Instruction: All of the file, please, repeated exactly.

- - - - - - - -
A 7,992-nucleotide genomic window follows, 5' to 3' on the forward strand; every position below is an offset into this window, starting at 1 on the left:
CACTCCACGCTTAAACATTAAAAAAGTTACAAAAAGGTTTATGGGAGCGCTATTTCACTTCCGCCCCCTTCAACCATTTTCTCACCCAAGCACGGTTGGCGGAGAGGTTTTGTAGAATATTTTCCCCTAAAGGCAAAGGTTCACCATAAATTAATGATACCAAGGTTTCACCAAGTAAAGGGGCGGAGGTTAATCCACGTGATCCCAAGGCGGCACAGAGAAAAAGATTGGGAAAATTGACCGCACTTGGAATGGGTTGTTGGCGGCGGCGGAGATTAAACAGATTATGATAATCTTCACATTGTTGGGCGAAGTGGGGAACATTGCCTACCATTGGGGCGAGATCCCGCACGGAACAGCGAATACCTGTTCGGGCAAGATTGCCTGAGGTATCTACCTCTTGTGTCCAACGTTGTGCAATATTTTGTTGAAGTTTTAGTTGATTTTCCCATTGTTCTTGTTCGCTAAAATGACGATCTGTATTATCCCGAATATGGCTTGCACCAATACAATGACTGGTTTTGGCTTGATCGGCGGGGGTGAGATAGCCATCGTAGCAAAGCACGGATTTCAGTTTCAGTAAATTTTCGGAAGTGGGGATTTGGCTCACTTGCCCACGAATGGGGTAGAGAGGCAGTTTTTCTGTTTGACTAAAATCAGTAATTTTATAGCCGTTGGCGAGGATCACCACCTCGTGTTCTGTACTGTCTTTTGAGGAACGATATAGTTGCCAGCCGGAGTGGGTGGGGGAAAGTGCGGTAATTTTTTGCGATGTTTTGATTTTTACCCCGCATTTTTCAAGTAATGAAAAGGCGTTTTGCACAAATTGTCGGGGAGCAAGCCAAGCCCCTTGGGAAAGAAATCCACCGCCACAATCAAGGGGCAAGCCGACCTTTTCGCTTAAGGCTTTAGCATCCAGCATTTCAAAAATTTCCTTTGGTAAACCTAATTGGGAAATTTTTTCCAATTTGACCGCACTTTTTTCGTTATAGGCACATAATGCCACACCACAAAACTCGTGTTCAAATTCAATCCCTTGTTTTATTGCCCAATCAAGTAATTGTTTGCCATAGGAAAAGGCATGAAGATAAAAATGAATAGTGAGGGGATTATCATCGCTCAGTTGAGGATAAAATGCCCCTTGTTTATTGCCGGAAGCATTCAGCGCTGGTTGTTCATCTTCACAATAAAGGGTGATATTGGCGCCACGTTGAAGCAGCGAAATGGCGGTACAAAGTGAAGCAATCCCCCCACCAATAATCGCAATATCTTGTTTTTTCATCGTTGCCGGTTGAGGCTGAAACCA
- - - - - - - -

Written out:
A 7,992-nucleotide genomic window follows, 5' to 3' on the forward strand; every position below is an offset into this window, starting at 1 on the left:
CACTCCACGCTTAAACATTAAAAAAGTTACAAAAAGGTTTATGGGAGCGCTATTTCACTTCCGCCCCCTTCAACCATTTTCTCACCCAAGCACGGTTGGCGGAGAGGTTTTGTAGAATATTTTCCCCTAAAGGCAAAGGTTCACCATAAATTAATGATACCAAGGTTTCACCAAGTAAAGGGGCGGAGGTTAATCCACGTGATCCCAAGGCGGCACAGAGAAAAAGATTGGGAAAATTGACCGCACTTGGAATGGGTTGTTGGCGGCGGCGGAGATTAAACAGATTATGATAATCTTCACATTGTTGGGCGAAGTGGGGAACATTGCCTACCATTGGGGCGAGATCCCGCACGGAACAGCGAATACCTGTTCGGGCAAGATTGCCTGAGGTATCTACCTCTTGTGTCCAACGTTGTGCAATATTTTGTTGAAGTTTTAGTTGATTTTCCCATTGTTCTTGTTCGCTAAAATGACGATCTGTATTATCCCGAATATGGCTTGCACCAATACAATGACTGGTTTTGGCTTGATCGGCGGGGGTGAGATAGCCATCGTAGCAAAGCACGGATTTCAGTTTCAGTAAATTTTCGGAAGTGGGGATTTGGCTCACTTGCCCACGAATGGGGTAGAGAGGCAGTTTTTCTGTTTGACTAAAATCAGTAATTTTATAGCCGTTGGCGAGGATCACCACCTCGTGTTCTGTACTGTCTTTTGAGGAACGATATAGTTGCCAGCCGGAGTGGGTGGGGGAAAGTGCGGTAATTTTTTGCGATGTTTTGATTTTTACCCCGCATTTTTCAAGTAATGAAAAGGCGTTTTGCACAAATTGTCGGGGAGCAAGCCAAGCCCCTTGGGAAAGAAATCCACCGCCACAATCAAGGGGCAAGCCGACCTTTTCGCTTAAGGCTTTAGCATCCAGCATTTCAAAAATTTCCTTTGGTAAACCTAATTGGGAAATTTTTTCCAATTTGACCGCACTTTTTTCGTTATAGGCACATAATGCCACACCACAAAACTCGTGTTCAAATTCAATCCCTTGTTTTATTGCCCAATCAAGTAATTGTTTGCCATAGGAAAAGGCATGAAGATAAAAATGAATAGTGAGGGGATTATCATCGCTCAGTTGAGGATAAAATGCCCCTTGTTTATTGCCGGAAGCATTCAGCGCTGGTTGTTCATCTTCACAATAAAGGGTGATATTGGCGCCACGTTGAAGCAGCGAAATGGCGGTACAAAGTGAAGCAATCCCCCCACCAATAATCGCAATATCTTGTTTTTTCATCGTTGCCGGTTGAGGCTGAAACCA